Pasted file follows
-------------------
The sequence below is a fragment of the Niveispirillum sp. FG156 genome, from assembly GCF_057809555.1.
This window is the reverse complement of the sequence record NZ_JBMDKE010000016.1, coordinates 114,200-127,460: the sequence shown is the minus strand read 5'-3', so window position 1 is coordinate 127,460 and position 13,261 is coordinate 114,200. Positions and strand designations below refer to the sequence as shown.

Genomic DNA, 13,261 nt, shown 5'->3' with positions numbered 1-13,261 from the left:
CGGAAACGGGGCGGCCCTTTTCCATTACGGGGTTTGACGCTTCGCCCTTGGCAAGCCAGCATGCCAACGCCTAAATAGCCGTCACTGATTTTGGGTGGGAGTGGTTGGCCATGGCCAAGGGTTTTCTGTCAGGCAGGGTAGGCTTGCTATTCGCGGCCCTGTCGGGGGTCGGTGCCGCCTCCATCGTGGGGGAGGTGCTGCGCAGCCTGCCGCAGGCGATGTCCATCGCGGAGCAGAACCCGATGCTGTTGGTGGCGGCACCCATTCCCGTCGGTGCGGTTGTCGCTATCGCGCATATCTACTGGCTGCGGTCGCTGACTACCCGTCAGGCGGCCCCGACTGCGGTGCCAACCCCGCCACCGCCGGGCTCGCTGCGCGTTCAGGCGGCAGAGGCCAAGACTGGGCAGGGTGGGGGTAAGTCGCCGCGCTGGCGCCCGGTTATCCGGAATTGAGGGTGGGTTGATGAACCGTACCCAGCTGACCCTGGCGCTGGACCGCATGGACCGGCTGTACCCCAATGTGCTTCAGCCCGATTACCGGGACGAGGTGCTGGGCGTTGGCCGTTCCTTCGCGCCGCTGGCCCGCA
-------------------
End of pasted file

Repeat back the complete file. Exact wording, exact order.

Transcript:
The sequence below is a fragment of the Niveispirillum sp. FG156 genome, from assembly GCF_057809555.1.
This window is the reverse complement of the sequence record NZ_JBMDKE010000016.1, coordinates 114,200-127,460: the sequence shown is the minus strand read 5'-3', so window position 1 is coordinate 127,460 and position 13,261 is coordinate 114,200. Positions and strand designations below refer to the sequence as shown.

Genomic DNA, 13,261 nt, shown 5'->3' with positions numbered 1-13,261 from the left:
CGGAAACGGGGCGGCCCTTTTCCATTACGGGGTTTGACGCTTCGCCCTTGGCAAGCCAGCATGCCAACGCCTAAATAGCCGTCACTGATTTTGGGTGGGAGTGGTTGGCCATGGCCAAGGGTTTTCTGTCAGGCAGGGTAGGCTTGCTATTCGCGGCCCTGTCGGGGGTCGGTGCCGCCTCCATCGTGGGGGAGGTGCTGCGCAGCCTGCCGCAGGCGATGTCCATCGCGGAGCAGAACCCGATGCTGTTGGTGGCGGCACCCATTCCCGTCGGTGCGGTTGTCGCTATCGCGCATATCTACTGGCTGCGGTCGCTGACTACCCGTCAGGCGGCCCCGACTGCGGTGCCAACCCCGCCACCGCCGGGCTCGCTGCGCGTTCAGGCGGCAGAGGCCAAGACTGGGCAGGGTGGGGGTAAGTCGCCGCGCTGGCGCCCGGTTATCCGGAATTGAGGGTGGGTTGATGAACCGTACCCAGCTGACCCTGGCGCTGGACCGCATGGACCGGCTGTACCCCAATGTGCTTCAGCCCGATTACCGGGACGAGGTGCTGGGCGTTGGCCGTTCCTTCGCGCCGCTGGCCCGCA